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B-5

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B-6

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B-7

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2013 SUBARU

APR AS LOW AS

9

0. % APR STK# 45757 • MODEL EDA-01 • 6MT

$30,245

Continental Subaru

0.0% APR FOR 60 MONTHS

4900 OLD SEWARD HWY • 562.2722 CONTINENTAL-SUBARU.COM

STK# 45161 • VIN 0414925

Continental Mazda 4800 OLD SEWARD HWY • 561.6686 CONTINENTALAUTOGROUP.COM/MAZDA

2013 Honda

CR-V EX AWD

$25,400

2013 NISSAN

ROGUE

9

0. % APR

S • AWD

20,995

$

Stk# 26630, A/T

FOR 60 MONTHS

ONE OR MORE AT THIS PRICE Stk# 54460 • Model 22213 • VIN 643707

2013 Honda

ODYSSEY EX-L V6

2013 NISSAN

JUKE

$33,100

20,995

0. % APR

S • AWD

9

$

FOR 60 MONTHS

Stk# 26425, A/T

ONE OR MORE AT THIS PRICE Stk# 54271 • Model 20213 • VIN 214712

Continental Honda 5001 OLD SEWARD HWY • 563.3633 CONTINENTALAUTOGROUP.COM/Honda

2013 NISSAN

XTERRA S • 4WD

25,995

$

ONE OR MORE AT THIS PRICE Stk# 54454 • Model 24263 • VIN 815963

2014 Acura

MDX

AWD

$45,185 2013 NISSAN

TITAN KING CAB S • 4WD

28,995

$

STK# 26671, A/T

ONE OR MORE AT THIS PRICE Stk# 54398 • Model 34213 • VIN 310031

Continental Acura 5001 OLD SEWARD HWY • 563.3633 CONTINENTALAUTOGROUP.COM/Acura

Continental Nissan 5115 OLD SEWARD HWY • 562.2427 CONTINENTALAUTOGROUP.COM/NISSAN

SATURDAY

SERVICE SPECIAL

SAVE 15% ON PARTS AND LABOR*

Advertised prices are valid thru August 4, 2013. Stock numbers listed are subject to previous sale. Photo may vary from actual vehicle. Dealer-installed accessories and DMV fees additional. DOC fees included. MSRP may not reflect regional selling price. All prices after manufacturer rebates and incentives, financing rate is offered with $0-down, O.A.C. Subject to vehicle insurance, availability. MPG: Based on 2011 EPA mileage estimates, reflecting new EPA fuel economy methods beginning with 2008 models. Use for comparison purposes only. Do not compare to models before 2008. Your actual mileage will vary depending on how you drive and maintain your vehicle.

INTERNATIONAL & OLD SEWARD • ANCHORAGE, AK • 907-563-CARS


B-8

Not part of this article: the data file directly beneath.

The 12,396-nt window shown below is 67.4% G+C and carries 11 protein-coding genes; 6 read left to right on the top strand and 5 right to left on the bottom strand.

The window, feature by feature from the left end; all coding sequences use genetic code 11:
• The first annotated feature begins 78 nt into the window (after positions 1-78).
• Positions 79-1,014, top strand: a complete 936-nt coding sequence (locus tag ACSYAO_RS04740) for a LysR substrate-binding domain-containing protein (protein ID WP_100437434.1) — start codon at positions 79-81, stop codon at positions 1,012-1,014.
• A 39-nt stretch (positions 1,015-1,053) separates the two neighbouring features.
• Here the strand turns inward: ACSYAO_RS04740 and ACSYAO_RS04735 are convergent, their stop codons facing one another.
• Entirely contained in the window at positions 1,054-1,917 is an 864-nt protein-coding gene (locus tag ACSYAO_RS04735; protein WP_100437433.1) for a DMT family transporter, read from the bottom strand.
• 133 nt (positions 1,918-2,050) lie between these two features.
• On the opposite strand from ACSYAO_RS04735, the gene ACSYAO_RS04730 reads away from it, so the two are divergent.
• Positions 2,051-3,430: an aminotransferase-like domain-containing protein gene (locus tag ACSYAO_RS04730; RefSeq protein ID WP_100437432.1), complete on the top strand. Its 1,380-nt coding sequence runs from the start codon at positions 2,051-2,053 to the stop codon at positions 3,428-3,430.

August 2, 2013

We’ve Got Your Next Ride — For Less! 2014 Grand Cherokee 2013 Ram 1500 QC

July 8,2013 Auburn Hills,MI — NEW 2014 JEEP GRAND CHEROKEE NAMED WINNER OF CARS.com/USA Today MIDSIZE SUV CHALLENGE.)

“luxurious interior, impressive multimedia system and overall driving capability.”

“WE’RE CELEBRATING 50 YEARS IN THE GREATLAND! (Military can enter twice to win! Rules in showroom. Details on our website. Contest runs June 6 - August 31, 2013.)

Attn: ry a t i l i M

$300 REWARD!

$300 Referral Reward Every Time You Bring Us a Buyer! Thank You!

www.anchoragechryslercenter.com New

2013 RAM 1500 QC 4x4!

New

2013 Dart S.E. MSRP $16,885

MSRP - $32,350 Sale - 27,970 Trade in Allowance - 1,000 USAA - 1,000

$15,880 As Low As

$25,970

7 To Choose From!

Best Price

#171430

#92278

4.7 L V/8 Eng., AT, Class IV Receiver Hitch, Tradesman Pkg., Factory Spray In Bedliner, 3.55 Gear Ratio, Block Heater

New

2 L I4 DOHC Engine, 6 Spd. Man. Trans., Engine Block Heater, P205/55HR16 Tires

2014 GRAND CHEROKEE LAREDO MSRP $33,390 Sale $32,440 Mil. Rebate $500

Attn: Military

NEW

MSRP $30,580 Sale - $25,490 Mil. Rebate $500

$300

$31,940 Best Price

2013 Journey AWD SXT

$24,990 Best Price•

Thank You! #51367

3.6 V6 VVT Eng., 8 Spd.AT, Block Heater

New

‘13 COMPASS SPORT 4X4

ACROSS FROM MERRILL FIELD ON EAST 5TH

#96087

3.6 V/6, AT, Flexible Seating Group, Popular Equipment Grp.,UConnect Hands Free, Block Heater

New MSRP $29,630 Sale $28,800 Mil. Rebate $500

MSRP $22,485 Sale $20,720 Mil. Rebate $1,000

$19,720

AS LOW AS

$28,300

Best Price

Best Price

2.4 DOHC 16V VVT Eng., 5 Spd., Engine Block Heater #81525

New

3.6 V/6 VVT Eng., 6 spd. Man. Trans., Block Htr., 3.73 Axle Ratio,3 Piece Hard Top, Connectivity Grp., Trailer Tow Grp.

#81583

2013 Chrysler 200 MSRP $24,175 Sale $20,395

New 2013 CHALLENGER SXT!

Mil.Rebate $500 College Grad $500

MSRP - $28,880 Sale - 25,390 Military Rebate $500

$19,395 Best Price

AS LOW AS

$24,890

‘13 WRANGLER SPORT

#83041

New 2013 MSRP $33,605 Sale $29,490 USAA $1,000 College Grad $500

$27,990

Best Price

2.4 L Eng., AT, Cold Weather Group

Durango

3.6 L V6 VVT Eng., AT, Power 8-way drivers seat, U-connect Handsfree, Engine Block Heater

Best Price

#95070

3.6 V/6, At, SS/T, Serius Satellite Radio, Rear Park Assist, Eng. Block Heater We Support

#13234

Starts 8/1/13

276-1331

We Support

Ends 8/29/13

1-800-770-1330

®

*On select models.. Not to be used with USAA Certificate. See us for full program details. OAC. Must finance through Ally/Chase Financial Services. For Eligible USAA Members, must obtain electronic certificate via USAA online car shopping service. TAX/License extra. Must present D.O.D. I.D for $500 discount. Price after incentives. DOC fees included. Subject to prior sale.Prices subject to availability of factory incentives. All elements must be equal to satisfy “meet or beat” offer from ACD. Must bring signed worksheet from authorized Alaskan Chrysler, Dodge, Dodge Truck, or Jeep dealership. Chrysler, Dodge and Jeep are registered trademarks of Chrysler LLC. Pictures do not depict actual vehicles.

Warrior 080213